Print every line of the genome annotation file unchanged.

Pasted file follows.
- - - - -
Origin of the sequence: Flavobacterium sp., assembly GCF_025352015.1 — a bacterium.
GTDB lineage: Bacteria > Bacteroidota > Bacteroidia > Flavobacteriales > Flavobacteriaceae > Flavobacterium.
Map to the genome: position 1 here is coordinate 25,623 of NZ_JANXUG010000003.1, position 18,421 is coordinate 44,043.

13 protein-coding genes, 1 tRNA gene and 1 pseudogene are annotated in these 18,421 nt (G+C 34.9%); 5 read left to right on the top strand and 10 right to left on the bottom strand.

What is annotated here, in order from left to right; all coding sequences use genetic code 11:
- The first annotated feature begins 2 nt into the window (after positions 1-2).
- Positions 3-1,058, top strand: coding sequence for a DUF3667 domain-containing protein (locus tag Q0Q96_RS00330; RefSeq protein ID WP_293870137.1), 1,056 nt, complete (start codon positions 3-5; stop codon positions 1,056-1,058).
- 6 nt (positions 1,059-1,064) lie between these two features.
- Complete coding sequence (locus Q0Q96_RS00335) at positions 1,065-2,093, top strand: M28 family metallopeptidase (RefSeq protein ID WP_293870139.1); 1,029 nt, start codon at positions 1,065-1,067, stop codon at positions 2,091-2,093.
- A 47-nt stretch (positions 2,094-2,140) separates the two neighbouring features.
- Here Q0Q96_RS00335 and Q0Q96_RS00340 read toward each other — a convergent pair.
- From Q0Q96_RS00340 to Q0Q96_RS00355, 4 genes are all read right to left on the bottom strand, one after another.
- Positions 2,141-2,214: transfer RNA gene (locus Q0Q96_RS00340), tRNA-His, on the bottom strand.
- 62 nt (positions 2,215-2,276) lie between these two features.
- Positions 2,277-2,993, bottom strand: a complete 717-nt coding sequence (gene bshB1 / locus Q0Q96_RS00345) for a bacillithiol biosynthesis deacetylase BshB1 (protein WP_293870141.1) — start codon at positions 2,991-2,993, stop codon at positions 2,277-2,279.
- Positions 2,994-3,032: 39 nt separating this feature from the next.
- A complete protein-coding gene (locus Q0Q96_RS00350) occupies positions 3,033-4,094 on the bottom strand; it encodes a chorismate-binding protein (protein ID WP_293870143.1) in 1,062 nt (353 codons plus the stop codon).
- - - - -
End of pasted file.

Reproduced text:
Origin of the sequence: Flavobacterium sp., assembly GCF_025352015.1 — a bacterium.
GTDB lineage: Bacteria > Bacteroidota > Bacteroidia > Flavobacteriales > Flavobacteriaceae > Flavobacterium.
Map to the genome: position 1 here is coordinate 25,623 of NZ_JANXUG010000003.1, position 18,421 is coordinate 44,043.

13 protein-coding genes, 1 tRNA gene and 1 pseudogene are annotated in these 18,421 nt (G+C 34.9%); 5 read left to right on the top strand and 10 right to left on the bottom strand.

What is annotated here, in order from left to right; all coding sequences use genetic code 11:
- The first annotated feature begins 2 nt into the window (after positions 1-2).
- Positions 3-1,058, top strand: coding sequence for a DUF3667 domain-containing protein (locus tag Q0Q96_RS00330; RefSeq protein ID WP_293870137.1), 1,056 nt, complete (start codon positions 3-5; stop codon positions 1,056-1,058).
- 6 nt (positions 1,059-1,064) lie between these two features.
- Complete coding sequence (locus Q0Q96_RS00335) at positions 1,065-2,093, top strand: M28 family metallopeptidase (RefSeq protein ID WP_293870139.1); 1,029 nt, start codon at positions 1,065-1,067, stop codon at positions 2,091-2,093.
- A 47-nt stretch (positions 2,094-2,140) separates the two neighbouring features.
- Here Q0Q96_RS00335 and Q0Q96_RS00340 read toward each other — a convergent pair.
- From Q0Q96_RS00340 to Q0Q96_RS00355, 4 genes are all read right to left on the bottom strand, one after another.
- Positions 2,141-2,214: transfer RNA gene (locus Q0Q96_RS00340), tRNA-His, on the bottom strand.
- 62 nt (positions 2,215-2,276) lie between these two features.
- Positions 2,277-2,993, bottom strand: a complete 717-nt coding sequence (gene bshB1 / locus Q0Q96_RS00345) for a bacillithiol biosynthesis deacetylase BshB1 (protein WP_293870141.1) — start codon at positions 2,991-2,993, stop codon at positions 2,277-2,279.
- Positions 2,994-3,032: 39 nt separating this feature from the next.
- A complete protein-coding gene (locus Q0Q96_RS00350) occupies positions 3,033-4,094 on the bottom strand; it encodes a chorismate-binding protein (protein ID WP_293870143.1) in 1,062 nt (353 codons plus the stop codon).